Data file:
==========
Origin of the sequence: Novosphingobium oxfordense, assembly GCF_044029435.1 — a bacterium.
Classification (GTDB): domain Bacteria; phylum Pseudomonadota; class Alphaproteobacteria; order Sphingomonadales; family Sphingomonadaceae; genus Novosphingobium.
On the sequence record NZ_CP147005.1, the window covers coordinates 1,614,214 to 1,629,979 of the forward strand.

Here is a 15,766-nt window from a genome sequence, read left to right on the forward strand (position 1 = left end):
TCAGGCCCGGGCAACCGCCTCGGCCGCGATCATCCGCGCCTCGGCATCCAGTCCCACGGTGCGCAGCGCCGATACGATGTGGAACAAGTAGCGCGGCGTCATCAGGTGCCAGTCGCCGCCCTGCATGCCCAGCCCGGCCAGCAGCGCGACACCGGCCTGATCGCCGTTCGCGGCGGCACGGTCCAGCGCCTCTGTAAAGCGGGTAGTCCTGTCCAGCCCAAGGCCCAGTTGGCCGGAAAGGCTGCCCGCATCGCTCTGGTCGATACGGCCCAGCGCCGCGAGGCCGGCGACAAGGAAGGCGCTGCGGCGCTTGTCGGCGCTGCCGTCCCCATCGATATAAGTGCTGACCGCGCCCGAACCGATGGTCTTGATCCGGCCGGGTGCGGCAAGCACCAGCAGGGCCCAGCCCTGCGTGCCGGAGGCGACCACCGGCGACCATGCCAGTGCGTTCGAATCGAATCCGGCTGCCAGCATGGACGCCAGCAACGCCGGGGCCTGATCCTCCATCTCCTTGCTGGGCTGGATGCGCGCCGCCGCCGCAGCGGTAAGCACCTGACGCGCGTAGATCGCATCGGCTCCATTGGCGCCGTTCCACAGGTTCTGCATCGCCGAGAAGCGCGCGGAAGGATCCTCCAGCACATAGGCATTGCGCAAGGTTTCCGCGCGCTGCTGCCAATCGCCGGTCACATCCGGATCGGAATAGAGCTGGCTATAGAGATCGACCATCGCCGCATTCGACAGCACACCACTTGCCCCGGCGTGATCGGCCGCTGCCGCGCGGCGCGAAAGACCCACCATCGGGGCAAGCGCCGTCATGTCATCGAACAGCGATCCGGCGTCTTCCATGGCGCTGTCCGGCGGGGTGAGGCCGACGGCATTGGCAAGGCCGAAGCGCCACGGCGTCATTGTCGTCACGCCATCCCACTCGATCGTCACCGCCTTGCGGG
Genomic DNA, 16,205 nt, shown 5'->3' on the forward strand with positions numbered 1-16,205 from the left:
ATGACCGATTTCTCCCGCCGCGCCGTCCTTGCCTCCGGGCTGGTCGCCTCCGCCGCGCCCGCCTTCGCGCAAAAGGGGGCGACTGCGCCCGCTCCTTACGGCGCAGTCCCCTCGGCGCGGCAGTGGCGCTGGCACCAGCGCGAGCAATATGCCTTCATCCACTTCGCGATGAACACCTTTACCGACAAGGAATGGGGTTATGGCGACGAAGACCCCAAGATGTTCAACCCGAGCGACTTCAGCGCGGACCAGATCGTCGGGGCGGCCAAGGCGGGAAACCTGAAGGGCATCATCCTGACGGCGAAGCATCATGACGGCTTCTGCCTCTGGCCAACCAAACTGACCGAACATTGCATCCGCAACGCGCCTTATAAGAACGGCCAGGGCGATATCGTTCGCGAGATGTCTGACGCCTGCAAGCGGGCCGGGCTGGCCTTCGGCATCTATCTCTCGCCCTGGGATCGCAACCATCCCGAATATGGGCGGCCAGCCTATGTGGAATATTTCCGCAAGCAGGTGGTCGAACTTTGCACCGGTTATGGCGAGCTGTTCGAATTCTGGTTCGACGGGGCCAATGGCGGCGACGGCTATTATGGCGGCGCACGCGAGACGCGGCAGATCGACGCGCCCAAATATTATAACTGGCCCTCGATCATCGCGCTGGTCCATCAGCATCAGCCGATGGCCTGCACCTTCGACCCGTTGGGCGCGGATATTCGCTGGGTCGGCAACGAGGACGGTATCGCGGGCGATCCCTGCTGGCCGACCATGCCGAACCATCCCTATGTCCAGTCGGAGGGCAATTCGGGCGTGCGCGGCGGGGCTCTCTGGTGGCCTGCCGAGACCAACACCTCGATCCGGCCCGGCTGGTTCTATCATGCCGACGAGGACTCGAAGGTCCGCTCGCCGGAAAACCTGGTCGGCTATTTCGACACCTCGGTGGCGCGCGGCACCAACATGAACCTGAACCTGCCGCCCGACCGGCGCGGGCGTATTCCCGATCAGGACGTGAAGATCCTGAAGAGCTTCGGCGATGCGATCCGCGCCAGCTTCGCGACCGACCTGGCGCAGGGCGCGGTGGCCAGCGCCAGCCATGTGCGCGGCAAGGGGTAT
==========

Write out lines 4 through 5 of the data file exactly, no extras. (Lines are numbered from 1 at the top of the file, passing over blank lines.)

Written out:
Here is a 15,766-nt window from a genome sequence, read left to right on the forward strand (position 1 = left end):
TCAGGCCCGGGCAACCGCCTCGGCCGCGATCATCCGCGCCTCGGCATCCAGTCCCACGGTGCGCAGCGCCGATACGATGTGGAACAAGTAGCGCGGCGTCATCAGGTGCCAGTCGCCGCCCTGCATGCCCAGCCCGGCCAGCAGCGCGACACCGGCCTGATCGCCGTTCGCGGCGGCACGGTCCAGCGCCTCTGTAAAGCGGGTAGTCCTGTCCAGCCCAAGGCCCAGTTGGCCGGAAAGGCTGCCCGCATCGCTCTGGTCGATACGGCCCAGCGCCGCGAGGCCGGCGACAAGGAAGGCGCTGCGGCGCTTGTCGGCGCTGCCGTCCCCATCGATATAAGTGCTGACCGCGCCCGAACCGATGGTCTTGATCCGGCCGGGTGCGGCAAGCACCAGCAGGGCCCAGCCCTGCGTGCCGGAGGCGACCACCGGCGACCATGCCAGTGCGTTCGAATCGAATCCGGCTGCCAGCATGGACGCCAGCAACGCCGGGGCCTGATCCTCCATCTCCTTGCTGGGCTGGATGCGCGCCGCCGCCGCAGCGGTAAGCACCTGACGCGCGTAGATCGCATCGGCTCCATTGGCGCCGTTCCACAGGTTCTGCATCGCCGAGAAGCGCGCGGAAGGATCCTCCAGCACATAGGCATTGCGCAAGGTTTCCGCGCGCTGCTGCCAATCGCCGGTCACATCCGGATCGGAATAGAGCTGGCTATAGAGATCGACCATCGCCGCATTCGACAGCACACCACTTGCCCCGGCGTGATCGGCCGCTGCCGCGCGGCGCGAAAGACCCACCATCGGGGCAAGCGCCGTCATGTCATCGAACAGCGATCCGGCGTCTTCCATGGCGCTGTCCGGCGGGGTGAGGCCGACGGCATTGGCAAGGCCGAAGCGCCACGGCGTCATTGTCGTCACGCCATCCCACTCGATCGTCACCGCCTTGCGGG